WASHINGTON—The emotional debate over immigration boils down a simple economic reality for Doug Torn, who raises mountain laurel and rhododendrons in North Carolina.
"Most people don't want to get their hands dirty and sweat on the job," he said. "We use the guest worker program because we don't have the domestic workers to fill the spots."
Which is why Torn, the owner of Bud & Blooms Nursery in Brown Summit, N.C., near Greensboro, has been lobbying members of Congress to support the compromise legislation that is under consideration in the Senate. The bill seeks to strike a balance between demands for more border security and the need for a steady supply of foreign workers.
Members of Congress are sure to get an earful about the legislation during their Memorial Day recess this week—most of it negative.
The fragile compromise is under assault from a host of powerful interest groups across the political spectrum. Some want to kill it outright. Others are pushing for changes that could unravel the bipartisan agreement negotiated between the White House and key lawmakers.
Nearly everyone can find something they don't like in the complex overhaul of immigration laws.
High-tech companies want to waive visa restrictions for some well-educated foreign workers. The Service Employees International Union wants to put foreign workers on a faster track to citizenship. Conservative groups want more emphasis on border security and more restrictions on immigrant workers. Manufacturers and small-business owners want to ease the burden of having to verify worker eligibility and reduce the penalties for hiring illegal workers.
The debate is a test of Congress' ability to compromise on a tough issue during a time of bitter partisan conflict. The outcome hinges on whether lawmakers—and the voters and interest groups that influence them—can find enough in the bill that they like to offset the parts they don't like.
The bill's sponsors warn that any effort to change the legislation could upset that delicate balance and lead to the bill's defeat.
"There is a lot in this bill I don't like very much. But I know that in order to get something, you have to give something," Sen. Jon Kyl, R-Ariz., told his Senate colleagues. "If we go to the guts of the legislation and that basic agreement is destroyed, then I think we will see support for it evaporates quickly, including mine."
But compromise is difficult for groups that have been involved in the immigration debate for years.
"We didn't come this far to get half a loaf," said Frank Sharry, executive director of the National Immigration Forum, a group that advocates a more welcoming policy for immigrants.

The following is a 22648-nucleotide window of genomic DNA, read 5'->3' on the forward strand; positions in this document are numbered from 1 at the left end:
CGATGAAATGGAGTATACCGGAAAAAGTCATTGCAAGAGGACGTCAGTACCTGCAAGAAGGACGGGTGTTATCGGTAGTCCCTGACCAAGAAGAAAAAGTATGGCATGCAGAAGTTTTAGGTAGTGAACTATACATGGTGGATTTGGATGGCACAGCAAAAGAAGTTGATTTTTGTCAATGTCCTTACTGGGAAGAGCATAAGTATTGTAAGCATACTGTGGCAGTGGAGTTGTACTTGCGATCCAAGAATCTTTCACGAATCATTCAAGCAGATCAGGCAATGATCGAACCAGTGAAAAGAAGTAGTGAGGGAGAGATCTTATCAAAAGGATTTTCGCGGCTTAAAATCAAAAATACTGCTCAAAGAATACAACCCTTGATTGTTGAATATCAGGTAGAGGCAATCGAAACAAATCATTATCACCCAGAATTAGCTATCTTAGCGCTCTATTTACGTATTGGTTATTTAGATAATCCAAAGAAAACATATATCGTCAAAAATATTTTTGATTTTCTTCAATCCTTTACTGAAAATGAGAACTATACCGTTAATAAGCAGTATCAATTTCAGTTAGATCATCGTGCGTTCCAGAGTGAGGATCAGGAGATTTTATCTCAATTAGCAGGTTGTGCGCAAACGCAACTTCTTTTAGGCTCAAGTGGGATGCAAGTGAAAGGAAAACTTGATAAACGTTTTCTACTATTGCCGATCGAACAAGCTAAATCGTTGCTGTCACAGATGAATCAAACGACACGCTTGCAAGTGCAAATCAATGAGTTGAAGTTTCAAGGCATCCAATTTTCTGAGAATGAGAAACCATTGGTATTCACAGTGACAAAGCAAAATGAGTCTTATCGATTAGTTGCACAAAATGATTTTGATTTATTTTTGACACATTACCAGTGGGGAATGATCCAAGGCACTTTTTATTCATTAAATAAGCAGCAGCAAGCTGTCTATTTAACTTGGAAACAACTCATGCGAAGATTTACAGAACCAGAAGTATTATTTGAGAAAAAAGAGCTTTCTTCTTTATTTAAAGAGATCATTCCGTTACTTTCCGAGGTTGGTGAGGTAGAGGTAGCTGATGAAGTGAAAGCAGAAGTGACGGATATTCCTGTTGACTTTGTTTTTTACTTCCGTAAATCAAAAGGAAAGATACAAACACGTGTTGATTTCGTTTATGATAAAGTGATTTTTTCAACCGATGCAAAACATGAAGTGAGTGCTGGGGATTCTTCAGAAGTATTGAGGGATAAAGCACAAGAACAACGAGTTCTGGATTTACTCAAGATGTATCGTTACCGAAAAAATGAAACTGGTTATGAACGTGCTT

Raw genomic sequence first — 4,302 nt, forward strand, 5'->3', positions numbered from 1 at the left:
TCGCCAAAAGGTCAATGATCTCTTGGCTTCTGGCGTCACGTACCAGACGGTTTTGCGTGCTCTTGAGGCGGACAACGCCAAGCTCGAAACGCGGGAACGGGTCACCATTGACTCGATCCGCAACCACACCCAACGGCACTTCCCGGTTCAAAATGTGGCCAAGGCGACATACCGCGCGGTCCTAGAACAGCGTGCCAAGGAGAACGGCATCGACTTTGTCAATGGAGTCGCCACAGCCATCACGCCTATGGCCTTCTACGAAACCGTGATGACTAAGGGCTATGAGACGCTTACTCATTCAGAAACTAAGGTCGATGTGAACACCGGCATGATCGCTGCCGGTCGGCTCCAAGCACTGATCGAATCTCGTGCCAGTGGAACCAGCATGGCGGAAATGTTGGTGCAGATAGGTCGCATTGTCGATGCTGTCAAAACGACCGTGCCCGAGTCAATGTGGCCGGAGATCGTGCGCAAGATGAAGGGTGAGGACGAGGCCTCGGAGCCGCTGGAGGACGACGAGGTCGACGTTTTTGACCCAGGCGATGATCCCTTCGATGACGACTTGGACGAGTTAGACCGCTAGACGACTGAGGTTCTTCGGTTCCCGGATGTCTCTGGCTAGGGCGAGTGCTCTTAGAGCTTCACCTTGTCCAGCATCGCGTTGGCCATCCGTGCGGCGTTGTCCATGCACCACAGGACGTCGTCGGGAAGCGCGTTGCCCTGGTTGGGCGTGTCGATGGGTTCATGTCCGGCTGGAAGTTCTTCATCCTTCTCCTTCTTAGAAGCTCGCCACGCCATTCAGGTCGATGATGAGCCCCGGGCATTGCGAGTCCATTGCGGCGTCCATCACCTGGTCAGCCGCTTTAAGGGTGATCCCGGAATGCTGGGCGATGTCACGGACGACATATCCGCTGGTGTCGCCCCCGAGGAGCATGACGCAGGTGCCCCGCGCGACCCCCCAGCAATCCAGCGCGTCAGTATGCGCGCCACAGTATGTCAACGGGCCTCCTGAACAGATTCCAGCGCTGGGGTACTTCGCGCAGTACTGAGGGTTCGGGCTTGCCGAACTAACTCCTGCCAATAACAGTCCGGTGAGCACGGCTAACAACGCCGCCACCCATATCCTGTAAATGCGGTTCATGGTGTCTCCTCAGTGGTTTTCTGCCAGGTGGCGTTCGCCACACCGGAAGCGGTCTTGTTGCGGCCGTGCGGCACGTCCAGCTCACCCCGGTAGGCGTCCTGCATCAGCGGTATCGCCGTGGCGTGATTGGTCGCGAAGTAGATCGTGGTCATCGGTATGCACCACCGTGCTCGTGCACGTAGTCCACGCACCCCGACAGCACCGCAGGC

Immigrant-friendly groups plan to use the weeklong congressional recess to press for changes that would ease the path to citizenship and make it easier for foreign workers to bring their relatives to the United States. But those changes could alienate lawmakers who are more interested in border security and tougher immigration enforcement.
"It's a very fragile coalition," said Heath Weems, director of education and workforce policy at the National Association of Manufacturers.
Pro-immigrant groups, banded together as the Coalition for Comprehensive Immigration Reform, hope to influence the debate by sponsoring Spanish-language radio ads in 27 markets, including New York, Dallas, Miami, Los Angeles, Chicago, San Francisco, and Houston.
"There is now a bipartisan proposal for immigration reform in the Senate, but it needs serious improvements," one ad says. "The proposal includes legalization, but we have to fight so that this legalization is really within our reach, to be allowed to reunite with our families, and to provide rights and hope to immigrants who will follow our footsteps in the future."
The service employees union is sponsoring immigration-related events in 25 states urging its 1.8 million members to contact members of Congress by phone and in person to push for a more immigrant-friendly bill. The SEIU's ranks include janitors, security guards, nursing home employees and other low-skilled workers.
Eliseo Medina, an executive vice president at the union, said members of Congress can expect to get "thousands and thousands" of telephone calls from union members.
"We think we're in the first quarter, not the fourth quarter. There's still a lot of football to be played, and we're in it to win," he said.
At the other end of the spectrum, anti-immigrant groups are also working overtime to defeat the legislation. They are working conservative talk radio shows to gin up calls, letters and faxes to Congress opposing any guest worker program.
Only one powerful interest group—the agri-business sector—has embraced the Senate bill in its current form. Agricultural interests desperately want changes that would authorize visas for up to 1.5 million agricultural workers, including workers that Torn needs for his North Carolina nursery.
"Unfortunately, the other side is much louder than we are," said Torn, who has called his state's senators to seek their support for the legislation. "We've been down this road before. It's never going to be perfect. We've got to seek compromise."